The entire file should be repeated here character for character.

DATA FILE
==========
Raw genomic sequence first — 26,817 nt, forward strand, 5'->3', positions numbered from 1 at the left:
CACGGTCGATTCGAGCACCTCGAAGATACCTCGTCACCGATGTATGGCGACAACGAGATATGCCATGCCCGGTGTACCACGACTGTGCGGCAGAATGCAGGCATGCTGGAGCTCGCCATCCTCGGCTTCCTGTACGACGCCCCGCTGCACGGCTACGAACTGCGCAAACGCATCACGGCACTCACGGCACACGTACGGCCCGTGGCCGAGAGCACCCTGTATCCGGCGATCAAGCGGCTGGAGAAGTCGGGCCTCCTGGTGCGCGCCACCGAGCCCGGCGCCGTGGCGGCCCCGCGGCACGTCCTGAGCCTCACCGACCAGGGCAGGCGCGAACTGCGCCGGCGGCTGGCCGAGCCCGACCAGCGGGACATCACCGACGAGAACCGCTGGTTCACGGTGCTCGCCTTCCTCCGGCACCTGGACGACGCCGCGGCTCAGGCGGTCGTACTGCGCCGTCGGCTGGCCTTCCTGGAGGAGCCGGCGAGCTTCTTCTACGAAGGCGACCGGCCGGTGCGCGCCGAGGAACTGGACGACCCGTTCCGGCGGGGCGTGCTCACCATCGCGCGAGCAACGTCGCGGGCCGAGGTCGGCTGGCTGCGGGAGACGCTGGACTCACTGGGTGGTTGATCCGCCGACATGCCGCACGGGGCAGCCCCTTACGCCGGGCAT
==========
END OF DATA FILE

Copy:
Raw genomic sequence first — 26,817 nt, forward strand, 5'->3', positions numbered from 1 at the left:
CACGGTCGATTCGAGCACCTCGAAGATACCTCGTCACCGATGTATGGCGACAACGAGATATGCCATGCCCGGTGTACCACGACTGTGCGGCAGAATGCAGGCATGCTGGAGCTCGCCATCCTCGGCTTCCTGTACGACGCCCCGCTGCACGGCTACGAACTGCGCAAACGCATCACGGCACTCACGGCACACGTACGGCCCGTGGCCGAGAGCACCCTGTATCCGGCGATCAAGCGGCTGGAGAAGTCGGGCCTCCTGGTGCGCGCCACCGAGCCCGGCGCCGTGGCGGCCCCGCGGCACGTCCTGAGCCTCACCGACCAGGGCAGGCGCGAACTGCGCCGGCGGCTGGCCGAGCCCGACCAGCGGGACATCACCGACGAGAACCGCTGGTTCACGGTGCTCGCCTTCCTCCGGCACCTGGACGACGCCGCGGCTCAGGCGGTCGTACTGCGCCGTCGGCTGGCCTTCCTGGAGGAGCCGGCGAGCTTCTTCTACGAAGGCGACCGGCCGGTGCGCGCCGAGGAACTGGACGACCCGTTCCGGCGGGGCGTGCTCACCATCGCGCGAGCAACGTCGCGGGCCGAGGTCGGCTGGCTGCGGGAGACGCTGGACTCACTGGGTGGTTGATCCGCCGACATGCCGCACGGGGCAGCCCCTTACGCCGGGCAT